Mysterious Glitches in Shutter Island

WARNING: POSSIBLE SPOILERS AHEAD.

Did he do that on purpose? I’m still wondering, and looking around on the internet hasn’t offered much of an answer. I’m talking about Shutter Island, and whether or not the use of greenscreen was purely artistic or more of a practical choice.

It’s not unusual for film and TV drama these days to use a lot of greenscreen, the technology has become very good, and the practical and economical benefits can be quite tempting. Just take a look at this montage on kottke.org: http://kottke.org/10/02/green-screened. But Shutter Island has an unusual amount of, dare I say, seemingly unnecessary greenscreen-shots for a big budget period drama from one of the biggest names in modern film.

The first and most obvious example is the opening scene on the boat. I can understand why Scorsese would shoot it in a studio for practical reasons (although I’ve seen this done a lot better!). Or the scene in the car after Leo has met with Solando. It’s easier to control, and the actors can concentrate on the dialogue. But why do it in a perfectly normal hallway in a location you’ve already shot lots of pictures in? If you start looking for it, you will find a lot of shots that will get you wondering. And sometimes it almost feels poorly executed on purpose. By the way, did you notice when Chuck hands the woman they are interviewing a glass of water, and they cut to a closeup of her lifting the glass, there’s not actually a glass in her hand? It’s empty! There are small glitches like this throughout.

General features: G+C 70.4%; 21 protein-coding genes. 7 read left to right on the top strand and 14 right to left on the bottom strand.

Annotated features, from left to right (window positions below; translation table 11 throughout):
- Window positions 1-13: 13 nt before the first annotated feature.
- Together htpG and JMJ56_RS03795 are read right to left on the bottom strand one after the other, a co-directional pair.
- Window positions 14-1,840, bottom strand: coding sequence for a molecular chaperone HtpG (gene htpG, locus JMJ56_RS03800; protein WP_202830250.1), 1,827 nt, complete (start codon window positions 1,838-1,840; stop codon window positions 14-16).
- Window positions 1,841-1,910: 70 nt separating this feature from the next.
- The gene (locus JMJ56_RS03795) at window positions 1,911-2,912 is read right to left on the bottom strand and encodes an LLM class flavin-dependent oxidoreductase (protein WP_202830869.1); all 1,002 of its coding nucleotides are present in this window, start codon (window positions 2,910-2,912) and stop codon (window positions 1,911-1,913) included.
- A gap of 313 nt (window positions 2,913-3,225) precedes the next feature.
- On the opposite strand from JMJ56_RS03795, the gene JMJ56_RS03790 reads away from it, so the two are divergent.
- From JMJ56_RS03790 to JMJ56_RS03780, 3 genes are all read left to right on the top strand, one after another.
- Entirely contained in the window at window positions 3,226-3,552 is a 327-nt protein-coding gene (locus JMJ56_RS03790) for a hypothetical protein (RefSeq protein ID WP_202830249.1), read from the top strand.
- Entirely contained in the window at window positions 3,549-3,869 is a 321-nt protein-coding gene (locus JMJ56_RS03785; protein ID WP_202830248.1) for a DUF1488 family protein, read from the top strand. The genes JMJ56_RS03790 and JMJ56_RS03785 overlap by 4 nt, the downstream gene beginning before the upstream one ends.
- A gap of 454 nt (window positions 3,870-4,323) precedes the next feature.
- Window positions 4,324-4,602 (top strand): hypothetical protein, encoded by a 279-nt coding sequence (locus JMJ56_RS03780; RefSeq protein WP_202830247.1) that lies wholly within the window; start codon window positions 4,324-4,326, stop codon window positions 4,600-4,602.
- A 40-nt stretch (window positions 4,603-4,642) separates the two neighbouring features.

The visual style of the film, with it’s unconventional angles and abrupt movements, combined with the sometimes disturbing use of sound and music, is all part of giving the impression that there’s something horribly wrong. Which there is, as Scorsese masterfully lies, then lies again, spinning a web so thick with doubt and suspicion that you don’t anticipate the final twist at all as it hits you in the face (unless you read the book of course).

So here’s the theory: What if the glitches and the sometimes poor, sometimes just weird greenscreen is part of Scorseses plan to deceive? I really have to see the film again soon to try and find a pattern to this, but it sort of fits. As I was thinking about it, I also started thinking how the regular audience members, most likely blind to these technical aspects, would react. And it might actually be a very subtle, but effective trick. On a conscious level you can’t really tell that there’s anything wrong with the picture (and you most likely don’t consciously question it), but your subconsciousness will have it’s doubts. And then it all starts adding up.

How did you feel when you watched the movie? Am I just rambling, or has Scorsese employed these technical and logical glitches on purpose? I’m anxious to hear if anyone else had a similar experience.